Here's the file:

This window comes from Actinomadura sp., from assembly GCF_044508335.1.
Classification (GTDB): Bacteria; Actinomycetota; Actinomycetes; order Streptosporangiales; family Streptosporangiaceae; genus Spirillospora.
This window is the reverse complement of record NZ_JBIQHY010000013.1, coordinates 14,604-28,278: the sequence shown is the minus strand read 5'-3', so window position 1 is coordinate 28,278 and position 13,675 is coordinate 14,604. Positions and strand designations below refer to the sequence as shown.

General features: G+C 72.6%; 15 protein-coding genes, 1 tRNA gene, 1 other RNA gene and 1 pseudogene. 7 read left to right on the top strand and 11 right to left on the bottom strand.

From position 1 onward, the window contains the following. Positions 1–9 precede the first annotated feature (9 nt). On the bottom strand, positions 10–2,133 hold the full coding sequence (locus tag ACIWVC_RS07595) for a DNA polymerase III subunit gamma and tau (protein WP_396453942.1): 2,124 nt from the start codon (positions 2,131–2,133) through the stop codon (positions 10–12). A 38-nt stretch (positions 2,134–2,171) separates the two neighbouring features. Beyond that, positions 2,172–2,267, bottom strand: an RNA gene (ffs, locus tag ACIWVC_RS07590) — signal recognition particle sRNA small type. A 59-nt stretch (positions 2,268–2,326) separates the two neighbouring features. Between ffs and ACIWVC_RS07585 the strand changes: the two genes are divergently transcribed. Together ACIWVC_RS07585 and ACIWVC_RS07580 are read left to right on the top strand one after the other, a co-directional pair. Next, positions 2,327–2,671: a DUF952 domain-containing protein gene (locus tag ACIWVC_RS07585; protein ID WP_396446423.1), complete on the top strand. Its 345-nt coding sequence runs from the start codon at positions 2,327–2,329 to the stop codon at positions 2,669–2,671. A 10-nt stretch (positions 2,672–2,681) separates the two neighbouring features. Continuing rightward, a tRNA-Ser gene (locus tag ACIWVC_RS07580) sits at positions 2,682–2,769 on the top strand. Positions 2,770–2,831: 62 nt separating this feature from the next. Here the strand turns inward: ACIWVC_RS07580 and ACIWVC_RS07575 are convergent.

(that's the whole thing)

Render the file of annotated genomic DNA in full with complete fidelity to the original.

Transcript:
This window comes from Actinomadura sp., from assembly GCF_044508335.1.
Classification (GTDB): Bacteria; Actinomycetota; Actinomycetes; order Streptosporangiales; family Streptosporangiaceae; genus Spirillospora.
This window is the reverse complement of record NZ_JBIQHY010000013.1, coordinates 14,604-28,278: the sequence shown is the minus strand read 5'-3', so window position 1 is coordinate 28,278 and position 13,675 is coordinate 14,604. Positions and strand designations below refer to the sequence as shown.

General features: G+C 72.6%; 15 protein-coding genes, 1 tRNA gene, 1 other RNA gene and 1 pseudogene. 7 read left to right on the top strand and 11 right to left on the bottom strand.

From position 1 onward, the window contains the following. Positions 1–9 precede the first annotated feature (9 nt). On the bottom strand, positions 10–2,133 hold the full coding sequence (locus tag ACIWVC_RS07595) for a DNA polymerase III subunit gamma and tau (protein WP_396453942.1): 2,124 nt from the start codon (positions 2,131–2,133) through the stop codon (positions 10–12). A 38-nt stretch (positions 2,134–2,171) separates the two neighbouring features. Beyond that, positions 2,172–2,267, bottom strand: an RNA gene (ffs, locus tag ACIWVC_RS07590) — signal recognition particle sRNA small type. A 59-nt stretch (positions 2,268–2,326) separates the two neighbouring features. Between ffs and ACIWVC_RS07585 the strand changes: the two genes are divergently transcribed. Together ACIWVC_RS07585 and ACIWVC_RS07580 are read left to right on the top strand one after the other, a co-directional pair. Next, positions 2,327–2,671: a DUF952 domain-containing protein gene (locus tag ACIWVC_RS07585; protein ID WP_396446423.1), complete on the top strand. Its 345-nt coding sequence runs from the start codon at positions 2,327–2,329 to the stop codon at positions 2,669–2,671. A 10-nt stretch (positions 2,672–2,681) separates the two neighbouring features. Continuing rightward, a tRNA-Ser gene (locus tag ACIWVC_RS07580) sits at positions 2,682–2,769 on the top strand. Positions 2,770–2,831: 62 nt separating this feature from the next. Here the strand turns inward: ACIWVC_RS07580 and ACIWVC_RS07575 are convergent.